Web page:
Spring Things to do in Barking
Places to walk, places to lay, places to nose about, places to play. If you are a runner, a walker, a pet-owner or a weekend explorer - Barking has plenty of outdoor things for you to do. It’s been nice waving to your neighbours from your own Apo balcony, but now it is time to get outside.
Barking is THE place in East London where urban living meets green space, and when spring comes out, so does the community. Green space appears a little greener, creativity is reawoken and London comes to life. This is the time of the year where we all get to feel a part of something bigger.
Trying for 10,000 steps a day? There’s a route for that.
Meeting a group of 6 outside? Barking is the place to be.
Ready to get out and about? Us too.
Explore Barking this Spring
In Barking, history meets creativity. Riverside walks, national trust buildings and historical landmarks are just a few of the reasons why Barking is one of the best places to live in East London.
Let’s take a look at what is on your local doorstep…
Go Al Fresco at our local Street Food Market
On Apo’s doorstep
On (Saturday ) April 17th we look forward to launching the first of many events at Apo. With a range of cuisine and local products, the Apo open-air Street Food Market is for everyone to enjoy. Join us for coffee, juices and globally inspired vendors - there really is something for everyone. In partnerships with Ace Events, Apo Street Food Market will run from 11am-3pm. Covid-friendly restrictions apply, click here for further details.
Explore London’s Lost River
1 min walk
The first thing to know about Apo, is that it is right on the edge of River Roding which has far more to it than the peaceful view that it provides our riverside apartments. Whilst being London’s third largest river, River Roding is known as ‘London’s Lost River’. Rising near Stansted and flowing through Essex, Barking Creek is where River Roding meets the River Thames. Riddled with history, the creek was home to London’s largest fishing fleet back in the 1850’s. With evidence of old boat wrecks along the way, you can walk or cycle along these beautiful pathways for hours.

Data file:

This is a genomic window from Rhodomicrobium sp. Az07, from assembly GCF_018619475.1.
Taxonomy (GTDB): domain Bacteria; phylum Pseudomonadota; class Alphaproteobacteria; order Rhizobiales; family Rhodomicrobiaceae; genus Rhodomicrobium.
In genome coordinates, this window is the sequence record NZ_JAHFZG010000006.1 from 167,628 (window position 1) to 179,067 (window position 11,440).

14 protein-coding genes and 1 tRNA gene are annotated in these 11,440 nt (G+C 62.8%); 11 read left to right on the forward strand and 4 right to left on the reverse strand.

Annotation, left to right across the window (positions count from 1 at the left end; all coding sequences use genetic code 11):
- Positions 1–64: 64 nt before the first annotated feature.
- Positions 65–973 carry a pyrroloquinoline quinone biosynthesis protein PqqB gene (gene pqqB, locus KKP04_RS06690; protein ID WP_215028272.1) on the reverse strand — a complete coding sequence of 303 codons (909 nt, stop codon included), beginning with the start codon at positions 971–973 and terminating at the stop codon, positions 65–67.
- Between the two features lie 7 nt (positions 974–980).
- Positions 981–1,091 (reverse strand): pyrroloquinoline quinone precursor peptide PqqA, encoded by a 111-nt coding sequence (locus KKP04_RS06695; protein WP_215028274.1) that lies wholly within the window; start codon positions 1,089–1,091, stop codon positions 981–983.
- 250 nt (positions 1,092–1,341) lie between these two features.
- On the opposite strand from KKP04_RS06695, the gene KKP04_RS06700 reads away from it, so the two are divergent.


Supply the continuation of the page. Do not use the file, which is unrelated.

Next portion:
The Barking Creek Walk is a 5.6 km long out and back trail that starts at Roding Riverside, and sends where the River Roding meets the River Thames.
The Bones of Barking Abbey
1 min walk
A stone's throw from Apo Barking’s front door lays the bones of Barking Abbey. Not actual bones, rest assured - but the bones of where the walls of this magnificent building once lay.
Quick history lesson? Here you go.
Built in the 7th Century, Barking Abbey started its life as one of the most important monasteries or nunneries in the country. It was also one of England’s wealthiest institutions. Flooded in around 1377, the building was unable to be reclaimed but Barking Abbey Grounds, now known as Abbey Green, also holds Grade-I listed building St Margaret's Church, and partially restored Grade-II Listed Curfew Tower.
There are places to play, a delightful cafe, and classical concerts held here each May. Plus, with your new found knowledge, it's the perfect place to impress a date.
A Walk in the Barking Park
23min walk, 15min bus ride, 9min cycle
Looking for a magical morning walk, or a place to meet friends outside? Barking Park is something spectacular. Just a 20 minute walk or a 9 minute cycle from your Apo front door is 30 hectares of glorious green space. Think a splash park, pedalo hire, a community orchard, a skate park, a lake and more. As the world opens up again and cafes and playing fields reopen, there are plenty more amenities for you to stumble across or seek out and explore.
We won’t give it all away, but there is something for everyone - from laying around in the sun to historical landmarks.
An Elizabethan Throwback at Eastbury Manor House
28min walk, 15min bus ride, 9min cycle
Need a moment of tranquility from time to time? We’ve got you covered. The last stop of our outdoor tour of Barking is Eastbury Manor House.
It’s closed for now but when the gates reopen soon you’ll be able to walk the grounds, take a look inside the house and get involved with a range of events.
Want to get an idea of how much times have changed? Built by Clement Sysely around the 1570’s, this massive manor house used to stand alone, isolated on raised ground so that its Elizabethan tenants could enjoy the views of the Thames across the marshland. Really makes you feel a part of something…
Want more for where this came from? Ask the front of house team for their best bits of Barking.